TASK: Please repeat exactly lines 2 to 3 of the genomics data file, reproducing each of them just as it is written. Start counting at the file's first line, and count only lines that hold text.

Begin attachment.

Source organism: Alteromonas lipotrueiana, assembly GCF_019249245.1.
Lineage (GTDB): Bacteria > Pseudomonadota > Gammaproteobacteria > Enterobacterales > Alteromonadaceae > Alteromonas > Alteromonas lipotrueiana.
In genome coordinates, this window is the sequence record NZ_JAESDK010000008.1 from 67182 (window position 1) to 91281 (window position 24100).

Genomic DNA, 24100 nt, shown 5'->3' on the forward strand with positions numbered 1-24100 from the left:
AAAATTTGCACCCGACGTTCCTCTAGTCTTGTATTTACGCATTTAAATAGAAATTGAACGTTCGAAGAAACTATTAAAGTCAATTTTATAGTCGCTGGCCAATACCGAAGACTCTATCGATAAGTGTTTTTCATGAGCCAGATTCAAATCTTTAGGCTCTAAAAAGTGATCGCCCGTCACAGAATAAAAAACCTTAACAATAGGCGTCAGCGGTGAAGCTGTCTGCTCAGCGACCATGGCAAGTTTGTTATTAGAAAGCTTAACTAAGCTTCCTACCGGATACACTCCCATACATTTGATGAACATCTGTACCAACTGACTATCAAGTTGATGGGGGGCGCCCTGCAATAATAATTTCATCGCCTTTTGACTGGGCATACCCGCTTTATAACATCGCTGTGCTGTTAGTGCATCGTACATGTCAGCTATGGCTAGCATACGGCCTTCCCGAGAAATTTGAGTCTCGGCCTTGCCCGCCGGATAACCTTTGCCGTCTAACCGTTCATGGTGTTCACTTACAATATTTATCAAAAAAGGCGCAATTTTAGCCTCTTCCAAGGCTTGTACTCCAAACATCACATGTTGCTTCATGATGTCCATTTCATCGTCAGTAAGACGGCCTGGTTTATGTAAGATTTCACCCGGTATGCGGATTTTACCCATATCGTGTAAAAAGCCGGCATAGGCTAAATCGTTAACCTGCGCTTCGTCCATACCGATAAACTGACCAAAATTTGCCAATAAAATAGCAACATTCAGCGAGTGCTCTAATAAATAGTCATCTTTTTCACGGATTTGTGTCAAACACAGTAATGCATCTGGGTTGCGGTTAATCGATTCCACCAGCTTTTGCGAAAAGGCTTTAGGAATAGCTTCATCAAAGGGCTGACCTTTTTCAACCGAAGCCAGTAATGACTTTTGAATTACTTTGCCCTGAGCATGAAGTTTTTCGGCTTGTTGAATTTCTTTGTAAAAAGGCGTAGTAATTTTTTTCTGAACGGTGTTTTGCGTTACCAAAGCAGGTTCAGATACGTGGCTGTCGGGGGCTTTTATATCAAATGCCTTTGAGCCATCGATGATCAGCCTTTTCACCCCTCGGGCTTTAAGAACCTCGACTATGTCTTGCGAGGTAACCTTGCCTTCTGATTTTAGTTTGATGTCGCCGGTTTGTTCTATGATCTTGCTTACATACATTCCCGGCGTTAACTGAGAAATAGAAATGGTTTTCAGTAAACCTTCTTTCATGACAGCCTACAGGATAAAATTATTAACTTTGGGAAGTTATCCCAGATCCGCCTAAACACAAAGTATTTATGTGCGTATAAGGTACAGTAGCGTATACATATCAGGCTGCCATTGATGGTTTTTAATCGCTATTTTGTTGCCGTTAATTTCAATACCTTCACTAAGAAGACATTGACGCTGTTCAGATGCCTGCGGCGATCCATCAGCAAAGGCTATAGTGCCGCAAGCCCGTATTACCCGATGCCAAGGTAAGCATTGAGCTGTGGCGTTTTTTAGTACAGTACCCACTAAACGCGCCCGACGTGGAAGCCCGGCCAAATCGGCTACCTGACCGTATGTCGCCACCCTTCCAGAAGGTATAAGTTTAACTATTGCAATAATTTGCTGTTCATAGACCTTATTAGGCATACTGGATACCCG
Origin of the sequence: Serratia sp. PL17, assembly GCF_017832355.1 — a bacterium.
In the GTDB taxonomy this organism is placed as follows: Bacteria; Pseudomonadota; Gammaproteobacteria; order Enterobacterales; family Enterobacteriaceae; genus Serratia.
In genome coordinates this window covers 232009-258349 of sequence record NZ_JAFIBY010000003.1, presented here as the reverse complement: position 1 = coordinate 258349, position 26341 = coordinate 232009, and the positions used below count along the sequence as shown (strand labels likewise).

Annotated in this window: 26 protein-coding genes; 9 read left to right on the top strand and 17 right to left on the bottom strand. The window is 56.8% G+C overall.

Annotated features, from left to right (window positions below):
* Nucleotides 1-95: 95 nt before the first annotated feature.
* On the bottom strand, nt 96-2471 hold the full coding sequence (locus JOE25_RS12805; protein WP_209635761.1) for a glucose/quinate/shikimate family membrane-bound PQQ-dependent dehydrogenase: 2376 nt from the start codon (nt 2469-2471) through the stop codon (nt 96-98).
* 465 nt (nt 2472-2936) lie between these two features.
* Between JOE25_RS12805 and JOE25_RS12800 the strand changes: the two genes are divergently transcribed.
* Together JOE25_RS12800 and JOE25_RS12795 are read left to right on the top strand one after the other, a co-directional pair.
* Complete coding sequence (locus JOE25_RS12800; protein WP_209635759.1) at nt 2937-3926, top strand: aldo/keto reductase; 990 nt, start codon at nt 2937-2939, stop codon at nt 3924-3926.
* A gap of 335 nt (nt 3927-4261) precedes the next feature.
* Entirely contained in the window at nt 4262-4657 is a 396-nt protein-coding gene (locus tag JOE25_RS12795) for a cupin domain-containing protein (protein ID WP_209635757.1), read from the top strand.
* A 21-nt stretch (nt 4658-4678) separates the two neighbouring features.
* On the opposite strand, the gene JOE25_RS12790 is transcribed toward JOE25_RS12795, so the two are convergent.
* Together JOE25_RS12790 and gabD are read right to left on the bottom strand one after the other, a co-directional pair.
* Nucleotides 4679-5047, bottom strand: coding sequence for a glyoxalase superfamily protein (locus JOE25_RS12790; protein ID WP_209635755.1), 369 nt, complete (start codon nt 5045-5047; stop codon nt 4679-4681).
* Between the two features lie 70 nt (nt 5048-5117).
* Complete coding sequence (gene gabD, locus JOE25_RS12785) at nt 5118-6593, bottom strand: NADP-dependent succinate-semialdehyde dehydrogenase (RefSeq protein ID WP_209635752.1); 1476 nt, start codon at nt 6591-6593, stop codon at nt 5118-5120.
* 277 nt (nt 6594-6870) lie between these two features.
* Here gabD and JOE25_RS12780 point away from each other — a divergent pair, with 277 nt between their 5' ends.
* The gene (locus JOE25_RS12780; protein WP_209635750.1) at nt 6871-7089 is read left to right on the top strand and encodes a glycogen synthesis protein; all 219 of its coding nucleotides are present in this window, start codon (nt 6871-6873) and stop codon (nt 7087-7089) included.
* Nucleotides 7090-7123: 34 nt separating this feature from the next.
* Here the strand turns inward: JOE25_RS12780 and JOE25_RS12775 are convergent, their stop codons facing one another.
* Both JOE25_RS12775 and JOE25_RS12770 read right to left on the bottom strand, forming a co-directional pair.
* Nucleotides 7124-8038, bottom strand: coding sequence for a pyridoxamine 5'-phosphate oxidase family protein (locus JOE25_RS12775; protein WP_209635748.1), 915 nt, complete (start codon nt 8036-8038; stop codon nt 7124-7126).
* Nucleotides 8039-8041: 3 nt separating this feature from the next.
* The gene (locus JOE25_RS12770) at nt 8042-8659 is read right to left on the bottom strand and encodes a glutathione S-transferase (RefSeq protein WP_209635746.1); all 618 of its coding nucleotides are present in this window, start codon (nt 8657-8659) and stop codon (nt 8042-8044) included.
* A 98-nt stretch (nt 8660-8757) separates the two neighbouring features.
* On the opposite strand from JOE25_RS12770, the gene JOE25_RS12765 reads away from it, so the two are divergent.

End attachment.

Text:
Lineage (GTDB): Bacteria > Pseudomonadota > Gammaproteobacteria > Enterobacterales > Alteromonadaceae > Alteromonas > Alteromonas lipotrueiana.
In genome coordinates, this window is the sequence record NZ_JAESDK010000008.1 from 67182 (window position 1) to 91281 (window position 24100).